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Russia’s New Borei-A Class Submarine Looks Dangerous

Submarines
Russia's Borei-class Ballistic Missile Submarine. Image Credit: Creative Commons.

Why Russia’s New Borei-A Class Submarine Looks Dangerous: During the Cold War, the Soviet Navy had the largest fleet of submarines in the world. From 1945 through 1991, the Soviet Union built 727 submarines, including 235 with nuclear propulsion. Today, despite the fact the Russian Navy is vastly smaller in overall size, it still commands one of the largest submarine fleets with an estimated 58 vessels – around a dozen of which are nuclear-powered.

Even as the Kremlin has attempted to modernize its submarines, it is also seeking to produce even more modern boats. This includes the Generalissimus Suvorov, a Borei-class (Project 955A) nuclear-powered ballistic missile submarine developed by the Rubin Design Bureau and constructed by the Sevmash for the Russian Navy.

Named after Alexander Vasilyevich Suvorov, an 18th century Prince of the Russian Empire and last “Generalissimo” (a rank superior to field marshal), the boat was laid down at the Sevmash Shipyard (part of the United Shipbuilding Corporation) in late December 2014.

Back in November of 2022, Russian state media reported that the Generalissimus Suvorov had concluded all rounds of testing in the White Sea. Last week, the submarine successfully fired an RSM-56 Bulava (NATO reporting name: SS-N-32) intercontinental ballistic missile (ICBM) in the northern White Sea with a dummy payload as part of final testing. The missile successfully hit a target at the Kura range on the Kamchatka Peninsula.

“The Shipyard’s delivery team and the ship’s crew have practiced the assignments in full. The Generalissimus Suvorov has completed all the stages of trials, making several deployments to the sea. The ship’s systems have been tested in various modes,” Sevmash Shipyard CEO Mikhail Budnichenko told Tass.

This latest nuclear-powered submarine is now being prepared for delivery to the Russian Navy, Budnichenko added.

Borei-A”: A Truly Advanced Submarine

This latest strategic sub belongs to the fourth generation of nuclear-powered submarines developed for the Russian Navy under the improved Borei-A Project – designed by the St. Petersburg-based Rubin Central Design Bureau of Marine Engineering. The Project is reportedly developing fundamentally new technical solutions, improved equipment, reduced physical fields, enhanced protection, and indigenous components.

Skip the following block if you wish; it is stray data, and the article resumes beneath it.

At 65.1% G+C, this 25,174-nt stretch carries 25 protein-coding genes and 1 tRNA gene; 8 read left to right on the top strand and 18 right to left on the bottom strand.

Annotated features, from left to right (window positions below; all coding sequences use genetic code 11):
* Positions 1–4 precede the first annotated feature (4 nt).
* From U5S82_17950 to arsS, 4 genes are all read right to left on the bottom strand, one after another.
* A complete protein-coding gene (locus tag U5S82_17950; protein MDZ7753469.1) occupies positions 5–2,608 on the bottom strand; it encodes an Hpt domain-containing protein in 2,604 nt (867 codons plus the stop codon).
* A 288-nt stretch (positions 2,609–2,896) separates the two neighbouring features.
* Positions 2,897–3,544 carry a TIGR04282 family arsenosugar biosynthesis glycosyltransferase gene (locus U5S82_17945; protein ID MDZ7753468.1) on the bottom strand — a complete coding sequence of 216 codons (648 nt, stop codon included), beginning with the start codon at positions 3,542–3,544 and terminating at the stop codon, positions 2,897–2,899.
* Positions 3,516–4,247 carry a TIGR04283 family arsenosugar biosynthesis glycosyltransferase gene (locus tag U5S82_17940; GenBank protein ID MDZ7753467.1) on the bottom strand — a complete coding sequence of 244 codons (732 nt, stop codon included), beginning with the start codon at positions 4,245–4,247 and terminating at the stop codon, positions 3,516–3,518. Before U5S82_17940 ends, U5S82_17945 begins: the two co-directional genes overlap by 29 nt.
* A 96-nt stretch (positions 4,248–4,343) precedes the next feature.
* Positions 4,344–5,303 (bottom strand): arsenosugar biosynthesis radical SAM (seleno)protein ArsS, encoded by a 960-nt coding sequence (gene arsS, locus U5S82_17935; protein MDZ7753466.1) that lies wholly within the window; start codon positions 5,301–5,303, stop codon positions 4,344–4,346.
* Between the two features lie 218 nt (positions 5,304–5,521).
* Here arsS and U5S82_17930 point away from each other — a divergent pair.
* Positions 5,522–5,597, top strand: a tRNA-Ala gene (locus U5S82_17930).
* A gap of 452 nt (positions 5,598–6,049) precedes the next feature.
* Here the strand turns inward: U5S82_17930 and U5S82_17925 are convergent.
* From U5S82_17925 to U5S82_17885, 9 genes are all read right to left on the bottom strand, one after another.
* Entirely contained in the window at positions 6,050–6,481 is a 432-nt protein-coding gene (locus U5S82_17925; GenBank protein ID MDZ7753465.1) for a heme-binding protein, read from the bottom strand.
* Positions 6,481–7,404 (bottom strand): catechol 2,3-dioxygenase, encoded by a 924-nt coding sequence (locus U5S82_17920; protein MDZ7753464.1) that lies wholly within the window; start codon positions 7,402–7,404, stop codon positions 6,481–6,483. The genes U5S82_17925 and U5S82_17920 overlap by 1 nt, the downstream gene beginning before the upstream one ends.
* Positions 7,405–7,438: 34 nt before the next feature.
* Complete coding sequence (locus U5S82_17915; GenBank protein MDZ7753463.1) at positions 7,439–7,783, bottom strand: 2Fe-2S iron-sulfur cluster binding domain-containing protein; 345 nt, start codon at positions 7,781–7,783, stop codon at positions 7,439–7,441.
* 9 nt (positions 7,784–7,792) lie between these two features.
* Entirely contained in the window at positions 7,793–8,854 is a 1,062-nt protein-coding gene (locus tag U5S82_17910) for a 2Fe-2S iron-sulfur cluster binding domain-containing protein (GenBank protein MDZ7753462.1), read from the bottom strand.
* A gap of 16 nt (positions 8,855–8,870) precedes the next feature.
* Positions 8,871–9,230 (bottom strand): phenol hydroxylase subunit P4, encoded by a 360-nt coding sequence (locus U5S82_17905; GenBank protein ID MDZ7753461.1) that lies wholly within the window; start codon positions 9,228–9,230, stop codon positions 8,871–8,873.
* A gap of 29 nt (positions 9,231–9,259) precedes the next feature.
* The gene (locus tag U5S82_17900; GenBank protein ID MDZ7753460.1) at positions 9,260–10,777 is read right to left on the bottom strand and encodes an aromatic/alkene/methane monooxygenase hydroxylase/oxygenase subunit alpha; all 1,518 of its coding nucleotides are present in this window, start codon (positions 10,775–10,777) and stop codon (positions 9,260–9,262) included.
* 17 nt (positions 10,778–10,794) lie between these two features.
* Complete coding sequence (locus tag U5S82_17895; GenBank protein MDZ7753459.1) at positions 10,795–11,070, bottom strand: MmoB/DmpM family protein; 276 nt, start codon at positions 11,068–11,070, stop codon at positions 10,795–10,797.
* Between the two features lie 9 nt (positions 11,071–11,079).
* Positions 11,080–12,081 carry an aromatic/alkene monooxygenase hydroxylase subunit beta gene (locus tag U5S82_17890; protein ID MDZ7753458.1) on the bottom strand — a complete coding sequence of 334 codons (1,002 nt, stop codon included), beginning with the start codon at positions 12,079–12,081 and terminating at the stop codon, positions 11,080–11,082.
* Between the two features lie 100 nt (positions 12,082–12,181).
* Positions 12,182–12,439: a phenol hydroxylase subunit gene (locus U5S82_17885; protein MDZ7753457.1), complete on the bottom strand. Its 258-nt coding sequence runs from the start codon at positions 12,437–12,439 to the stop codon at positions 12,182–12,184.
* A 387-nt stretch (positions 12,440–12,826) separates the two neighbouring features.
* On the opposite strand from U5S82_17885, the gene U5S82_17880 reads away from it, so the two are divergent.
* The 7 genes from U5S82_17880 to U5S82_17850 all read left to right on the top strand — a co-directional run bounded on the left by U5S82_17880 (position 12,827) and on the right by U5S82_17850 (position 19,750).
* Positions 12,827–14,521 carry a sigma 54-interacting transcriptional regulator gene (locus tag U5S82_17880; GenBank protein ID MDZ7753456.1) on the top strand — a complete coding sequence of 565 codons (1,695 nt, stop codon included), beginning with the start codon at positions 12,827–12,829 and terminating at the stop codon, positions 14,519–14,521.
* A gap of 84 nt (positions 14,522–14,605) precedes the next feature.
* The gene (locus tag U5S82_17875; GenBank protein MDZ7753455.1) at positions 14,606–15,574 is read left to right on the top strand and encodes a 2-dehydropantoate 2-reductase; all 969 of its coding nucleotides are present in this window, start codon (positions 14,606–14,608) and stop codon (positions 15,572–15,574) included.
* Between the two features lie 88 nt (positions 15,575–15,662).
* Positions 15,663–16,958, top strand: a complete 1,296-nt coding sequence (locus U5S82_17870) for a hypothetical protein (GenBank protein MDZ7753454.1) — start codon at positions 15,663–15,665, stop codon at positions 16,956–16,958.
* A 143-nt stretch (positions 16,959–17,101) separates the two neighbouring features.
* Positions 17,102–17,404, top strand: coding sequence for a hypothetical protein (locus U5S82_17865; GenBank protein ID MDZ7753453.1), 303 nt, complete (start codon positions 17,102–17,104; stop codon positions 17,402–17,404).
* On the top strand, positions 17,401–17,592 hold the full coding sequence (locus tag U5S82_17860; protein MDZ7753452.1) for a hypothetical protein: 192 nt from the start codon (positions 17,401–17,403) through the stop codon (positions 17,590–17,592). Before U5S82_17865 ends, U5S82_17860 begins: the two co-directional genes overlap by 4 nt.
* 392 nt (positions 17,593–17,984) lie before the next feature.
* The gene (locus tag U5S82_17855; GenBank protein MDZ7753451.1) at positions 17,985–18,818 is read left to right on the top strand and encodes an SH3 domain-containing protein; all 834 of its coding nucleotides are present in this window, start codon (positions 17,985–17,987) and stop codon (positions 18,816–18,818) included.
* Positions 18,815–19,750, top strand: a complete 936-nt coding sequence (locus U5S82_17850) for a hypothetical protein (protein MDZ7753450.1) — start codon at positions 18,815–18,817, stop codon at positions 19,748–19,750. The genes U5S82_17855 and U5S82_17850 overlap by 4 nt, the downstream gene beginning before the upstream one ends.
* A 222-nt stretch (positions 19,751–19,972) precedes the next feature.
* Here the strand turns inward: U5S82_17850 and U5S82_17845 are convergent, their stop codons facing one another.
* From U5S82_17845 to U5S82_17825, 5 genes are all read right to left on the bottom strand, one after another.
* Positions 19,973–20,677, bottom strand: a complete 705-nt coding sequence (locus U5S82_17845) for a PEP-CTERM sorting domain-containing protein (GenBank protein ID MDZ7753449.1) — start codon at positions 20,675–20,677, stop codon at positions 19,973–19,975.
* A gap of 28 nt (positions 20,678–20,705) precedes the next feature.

Compared to the baseline Borei series, the improved Borei-A submarines feature better acoustic stealth, maneuvering, and deep-sea running capabilities and an improved armament control system. Borei- and improved Borei-A-class submarines carry sixteen Bulava intercontinental ballistic missiles, in vertical silos placed in two rows in four and five compartments, along with eight 533mm torpedoes, and six disposable non-rechargeable Barrage launchers for launching the hydroacoustic countermeasures MG-104 Brosok or MG-114 Beryl.

The Bulava is designed to carry a nuclear warhead.

The Generalissimus Suvorov is the second Borei-A class submarine to be built. Moscow says it is equipped with cutting-edge navigation, radio engineering, sonar, and missile and torpedo weaponry systems. The Borei-A-class lead submarine, Knyaz Vladimir, was delivered to the Russian Navy on June 12, 2020.

The advanced submarine cruiser is set to join and bolster the Russian Pacific Fleet’s force of nuclear-powered submarines after she is commissioned before the end of the year.

Russia

Russia’s Borei-class ballistic missile submarine.

Russia Boomer Submarines

Borei-class Submarine. Image Credit: Russian Government.

Russian Navy Borei-class.

Russian Navy Borei-class.

A Senior Editor for 19FortyFive, Peter Suciu is a Michigan-based writer. He has contributed to more than four dozen magazines, newspapers, and websites with over 3,000 published pieces over a twenty-year career in journalism. He regularly writes about military hardware, firearms history, cybersecurity, and international affairs. Peter is also a Contributing Writer for Forbes. You can follow him on Twitter: @PeterSuciu.

Written By

Expert Biography: A Senior Editor for 1945, Peter Suciu is a Michigan-based writer who has contributed to more than four dozen magazines, newspapers, and websites with over 3,000 published pieces over a twenty-year career in journalism. He regularly writes about military hardware, firearms history, cybersecurity, and international affairs. Peter is also a Contributing Writer for Forbes. You can follow him on Twitter: @PeterSuciu.

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